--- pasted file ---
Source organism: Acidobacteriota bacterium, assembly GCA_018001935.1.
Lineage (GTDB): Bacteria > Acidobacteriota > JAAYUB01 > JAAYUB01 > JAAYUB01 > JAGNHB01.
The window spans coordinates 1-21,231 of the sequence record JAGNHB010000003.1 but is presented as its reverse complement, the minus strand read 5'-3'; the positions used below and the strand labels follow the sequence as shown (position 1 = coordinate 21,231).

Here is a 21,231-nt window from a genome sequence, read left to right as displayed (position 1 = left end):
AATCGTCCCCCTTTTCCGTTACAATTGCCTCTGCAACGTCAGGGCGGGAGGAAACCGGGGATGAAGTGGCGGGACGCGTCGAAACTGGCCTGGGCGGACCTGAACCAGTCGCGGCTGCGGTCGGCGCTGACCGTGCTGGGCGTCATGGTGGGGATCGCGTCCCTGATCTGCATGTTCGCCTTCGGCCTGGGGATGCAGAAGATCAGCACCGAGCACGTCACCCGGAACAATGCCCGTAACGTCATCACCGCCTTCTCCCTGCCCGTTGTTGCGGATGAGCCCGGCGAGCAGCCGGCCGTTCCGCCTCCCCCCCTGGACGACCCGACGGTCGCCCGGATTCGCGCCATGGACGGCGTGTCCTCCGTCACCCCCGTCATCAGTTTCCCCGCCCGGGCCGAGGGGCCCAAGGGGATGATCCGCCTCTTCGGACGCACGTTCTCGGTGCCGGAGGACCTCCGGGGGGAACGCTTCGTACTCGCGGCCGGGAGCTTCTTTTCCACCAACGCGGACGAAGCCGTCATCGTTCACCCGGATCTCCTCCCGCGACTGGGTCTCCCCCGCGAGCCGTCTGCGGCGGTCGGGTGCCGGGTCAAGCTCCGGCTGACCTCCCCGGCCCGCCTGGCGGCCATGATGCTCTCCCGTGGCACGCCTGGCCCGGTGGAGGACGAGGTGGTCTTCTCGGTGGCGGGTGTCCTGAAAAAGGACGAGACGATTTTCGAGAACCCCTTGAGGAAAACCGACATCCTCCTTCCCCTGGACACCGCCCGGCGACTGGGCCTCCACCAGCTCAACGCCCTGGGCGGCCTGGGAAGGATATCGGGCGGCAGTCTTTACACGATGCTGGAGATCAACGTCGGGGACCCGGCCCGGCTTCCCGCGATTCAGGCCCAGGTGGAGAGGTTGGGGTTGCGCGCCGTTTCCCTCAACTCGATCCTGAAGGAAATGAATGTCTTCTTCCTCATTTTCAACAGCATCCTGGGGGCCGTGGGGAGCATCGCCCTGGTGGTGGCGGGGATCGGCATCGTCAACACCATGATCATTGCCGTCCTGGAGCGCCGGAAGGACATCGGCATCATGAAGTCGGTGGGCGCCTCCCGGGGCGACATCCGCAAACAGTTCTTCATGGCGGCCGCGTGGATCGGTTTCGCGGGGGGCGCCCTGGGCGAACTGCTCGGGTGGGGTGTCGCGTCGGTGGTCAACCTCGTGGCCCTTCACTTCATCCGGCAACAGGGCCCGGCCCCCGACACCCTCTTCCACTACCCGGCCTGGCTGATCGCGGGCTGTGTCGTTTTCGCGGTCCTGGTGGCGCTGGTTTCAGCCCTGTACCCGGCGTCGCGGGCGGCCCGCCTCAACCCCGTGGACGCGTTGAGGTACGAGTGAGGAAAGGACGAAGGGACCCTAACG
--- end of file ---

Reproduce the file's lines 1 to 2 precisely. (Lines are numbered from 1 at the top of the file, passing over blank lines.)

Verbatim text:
Source organism: Acidobacteriota bacterium, assembly GCA_018001935.1.
Lineage (GTDB): Bacteria > Acidobacteriota > JAAYUB01 > JAAYUB01 > JAAYUB01 > JAGNHB01.